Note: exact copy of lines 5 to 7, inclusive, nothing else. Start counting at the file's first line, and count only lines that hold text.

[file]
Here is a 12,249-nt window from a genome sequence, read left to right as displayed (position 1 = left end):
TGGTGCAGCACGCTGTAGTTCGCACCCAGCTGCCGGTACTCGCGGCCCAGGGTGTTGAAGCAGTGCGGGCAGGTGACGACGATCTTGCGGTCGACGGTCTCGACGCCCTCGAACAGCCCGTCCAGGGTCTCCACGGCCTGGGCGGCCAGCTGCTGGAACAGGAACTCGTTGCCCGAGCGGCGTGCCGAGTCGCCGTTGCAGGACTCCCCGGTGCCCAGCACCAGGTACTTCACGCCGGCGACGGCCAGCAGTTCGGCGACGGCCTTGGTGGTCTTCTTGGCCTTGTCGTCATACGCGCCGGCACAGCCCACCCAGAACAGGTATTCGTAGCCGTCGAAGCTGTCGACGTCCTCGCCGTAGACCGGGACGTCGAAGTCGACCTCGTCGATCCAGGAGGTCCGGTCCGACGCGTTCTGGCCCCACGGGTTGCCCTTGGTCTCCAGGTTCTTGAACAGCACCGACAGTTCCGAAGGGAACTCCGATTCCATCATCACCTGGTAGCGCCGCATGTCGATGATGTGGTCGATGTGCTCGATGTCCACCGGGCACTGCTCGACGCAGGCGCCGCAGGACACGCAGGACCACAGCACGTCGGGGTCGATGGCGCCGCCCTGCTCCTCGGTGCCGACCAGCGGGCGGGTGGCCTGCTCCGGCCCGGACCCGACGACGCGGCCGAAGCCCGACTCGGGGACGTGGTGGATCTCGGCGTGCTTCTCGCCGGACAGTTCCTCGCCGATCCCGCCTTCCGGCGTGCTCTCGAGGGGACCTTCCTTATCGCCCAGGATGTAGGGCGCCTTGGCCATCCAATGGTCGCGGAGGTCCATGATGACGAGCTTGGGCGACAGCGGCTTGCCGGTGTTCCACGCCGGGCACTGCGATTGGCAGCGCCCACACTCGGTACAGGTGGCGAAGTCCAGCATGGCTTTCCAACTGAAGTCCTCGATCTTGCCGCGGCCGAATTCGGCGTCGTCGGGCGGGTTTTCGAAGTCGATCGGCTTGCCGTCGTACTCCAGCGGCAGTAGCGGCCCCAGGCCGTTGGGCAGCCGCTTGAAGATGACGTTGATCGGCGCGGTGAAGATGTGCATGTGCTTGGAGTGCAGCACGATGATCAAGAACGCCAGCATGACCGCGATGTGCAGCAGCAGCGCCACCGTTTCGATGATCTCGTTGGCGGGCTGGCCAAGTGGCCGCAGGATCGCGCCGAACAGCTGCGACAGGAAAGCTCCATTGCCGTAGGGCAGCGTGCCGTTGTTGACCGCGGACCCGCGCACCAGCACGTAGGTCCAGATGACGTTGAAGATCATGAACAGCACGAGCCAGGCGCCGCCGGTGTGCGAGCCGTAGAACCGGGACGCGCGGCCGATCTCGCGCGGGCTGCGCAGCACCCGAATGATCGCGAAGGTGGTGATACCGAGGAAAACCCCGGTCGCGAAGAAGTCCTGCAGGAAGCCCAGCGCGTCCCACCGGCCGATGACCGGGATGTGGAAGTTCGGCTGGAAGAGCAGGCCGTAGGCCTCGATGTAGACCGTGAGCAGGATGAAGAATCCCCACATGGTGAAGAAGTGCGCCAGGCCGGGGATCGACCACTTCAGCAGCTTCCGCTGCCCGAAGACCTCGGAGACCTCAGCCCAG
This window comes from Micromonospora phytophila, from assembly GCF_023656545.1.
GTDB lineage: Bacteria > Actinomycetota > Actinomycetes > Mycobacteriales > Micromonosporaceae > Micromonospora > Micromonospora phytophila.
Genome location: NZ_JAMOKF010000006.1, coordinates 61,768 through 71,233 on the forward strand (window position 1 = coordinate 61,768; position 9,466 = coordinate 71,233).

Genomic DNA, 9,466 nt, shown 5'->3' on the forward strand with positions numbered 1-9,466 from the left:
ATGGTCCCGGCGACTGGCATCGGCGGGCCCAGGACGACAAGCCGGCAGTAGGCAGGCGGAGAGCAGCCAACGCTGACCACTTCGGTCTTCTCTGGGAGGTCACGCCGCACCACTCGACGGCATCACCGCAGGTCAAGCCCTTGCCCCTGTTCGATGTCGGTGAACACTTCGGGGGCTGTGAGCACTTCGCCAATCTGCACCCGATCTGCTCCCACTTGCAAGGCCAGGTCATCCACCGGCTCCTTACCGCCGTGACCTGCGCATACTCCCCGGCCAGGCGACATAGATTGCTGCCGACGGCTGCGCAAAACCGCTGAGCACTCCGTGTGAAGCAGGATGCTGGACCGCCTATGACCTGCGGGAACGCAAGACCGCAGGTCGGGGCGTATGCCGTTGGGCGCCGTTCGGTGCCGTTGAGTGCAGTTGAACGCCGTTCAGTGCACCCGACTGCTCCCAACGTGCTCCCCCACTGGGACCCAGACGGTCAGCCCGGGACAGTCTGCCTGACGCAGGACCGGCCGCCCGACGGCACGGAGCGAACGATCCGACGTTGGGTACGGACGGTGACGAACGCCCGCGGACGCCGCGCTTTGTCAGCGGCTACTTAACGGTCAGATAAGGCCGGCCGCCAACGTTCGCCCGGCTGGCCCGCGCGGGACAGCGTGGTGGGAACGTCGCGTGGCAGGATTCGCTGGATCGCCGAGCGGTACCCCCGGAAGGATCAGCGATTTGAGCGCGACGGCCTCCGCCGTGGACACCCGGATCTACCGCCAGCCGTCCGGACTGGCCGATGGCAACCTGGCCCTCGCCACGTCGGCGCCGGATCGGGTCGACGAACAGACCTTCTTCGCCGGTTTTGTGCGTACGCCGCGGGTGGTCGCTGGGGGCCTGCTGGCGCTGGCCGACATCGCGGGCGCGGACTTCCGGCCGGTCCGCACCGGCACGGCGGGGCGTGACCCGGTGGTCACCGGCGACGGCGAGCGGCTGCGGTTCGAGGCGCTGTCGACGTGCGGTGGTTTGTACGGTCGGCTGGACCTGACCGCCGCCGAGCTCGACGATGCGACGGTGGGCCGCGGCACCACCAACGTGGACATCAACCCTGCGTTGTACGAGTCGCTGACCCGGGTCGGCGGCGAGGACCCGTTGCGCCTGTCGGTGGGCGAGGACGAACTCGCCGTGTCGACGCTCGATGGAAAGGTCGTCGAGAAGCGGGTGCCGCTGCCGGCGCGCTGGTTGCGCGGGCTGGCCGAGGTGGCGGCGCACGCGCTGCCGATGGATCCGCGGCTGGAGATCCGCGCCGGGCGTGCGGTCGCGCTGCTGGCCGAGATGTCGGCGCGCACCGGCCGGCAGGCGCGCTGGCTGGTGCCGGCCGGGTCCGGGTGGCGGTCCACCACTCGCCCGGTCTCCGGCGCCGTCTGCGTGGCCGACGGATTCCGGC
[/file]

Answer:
Genome location: NZ_JAMOKF010000006.1, coordinates 61,768 through 71,233 on the forward strand (window position 1 = coordinate 61,768; position 9,466 = coordinate 71,233).

Genomic DNA, 9,466 nt, shown 5'->3' on the forward strand with positions numbered 1-9,466 from the left:
ATGGTCCCGGCGACTGGCATCGGCGGGCCCAGGACGACAAGCCGGCAGTAGGCAGGCGGAGAGCAGCCAACGCTGACCACTTCGGTCTTCTCTGGGAGGTCACGCCGCACCACTCGACGGCATCACCGCAGGTCAAGCCCTTGCCCCTGTTCGATGTCGGTGAACACTTCGGGGGCTGTGAGCACTTCGCCAATCTGCACCCGATCTGCTCCCACTTGCAAGGCCAGGTCATCCACCGGCTCCTTACCGCCGTGACCTGCGCATACTCCCCGGCCAGGCGACATAGATTGCTGCCGACGGCTGCGCAAAACCGCTGAGCACTCCGTGTGAAGCAGGATGCTGGACCGCCTATGACCTGCGGGAACGCAAGACCGCAGGTCGGGGCGTATGCCGTTGGGCGCCGTTCGGTGCCGTTGAGTGCAGTTGAACGCCGTTCAGTGCACCCGACTGCTCCCAACGTGCTCCCCCACTGGGACCCAGACGGTCAGCCCGGGACAGTCTGCCTGACGCAGGACCGGCCGCCCGACGGCACGGAGCGAACGATCCGACGTTGGGTACGGACGGTGACGAACGCCCGCGGACGCCGCGCTTTGTCAGCGGCTACTTAACGGTCAGATAAGGCCGGCCGCCAACGTTCGCCCGGCTGGCCCGCGCGGGACAGCGTGGTGGGAACGTCGCGTGGCAGGATTCGCTGGATCGCCGAGCGGTACCCCCGGAAGGATCAGCGATTTGAGCGCGACGGCCTCCGCCGTGGACACCCGGATCTACCGCCAGCCGTCCGGACTGGCCGATGGCAACCTGGCCCTCGCCACGTCGGCGCCGGATCGGGTCGACGAACAGACCTTCTTCGCCGGTTTTGTGCGTACGCCGCGGGTGGTCGCTGGGGGCCTGCTGGCGCTGGCCGACATCGCGGGCGCGGACTTCCGGCCGGTCCGCACCGGCACGGCGGGGCGTGACCCGGTGGTCACCGGCGACGGCGAGCGGCTGCGGTTCGAGGCGCTGTCGACGTGCGGTGGTTTGTACGGTCGGCTGGACCTGACCGCCGCCGAGCTCGACGATGCGACGGTGGGCCGCGGCACCACCAACGTGGACATCAACCCTGCGTTGTACGAGTCGCTGACCCGGGTCGGCGGCGAGGACCCGTTGCGCCTGTCGGTGGGCGAGGACGAACTCGCCGTGTCGACGCTCGATGGAAAGGTCGTCGAGAAGCGGGTGCCGCTGCCGGCGCGCTGGTTGCGCGGGCTGGCCGAGGTGGCGGCGCACGCGCTGCCGATGGATCCGCGGCTGGAGATCCGCGCCGGGCGTGCGGTCGCGCTGCTGGCCGAGATGTCGGCGCGCACCGGCCGGCAGGCGCGCTGGCTGGTGCCGGCCGGGTCCGGGTGGCGGTCCACCACTCGCCCGGTCTCCGGCGCCGTCTGCGTGGCCGACGGATTCCGGC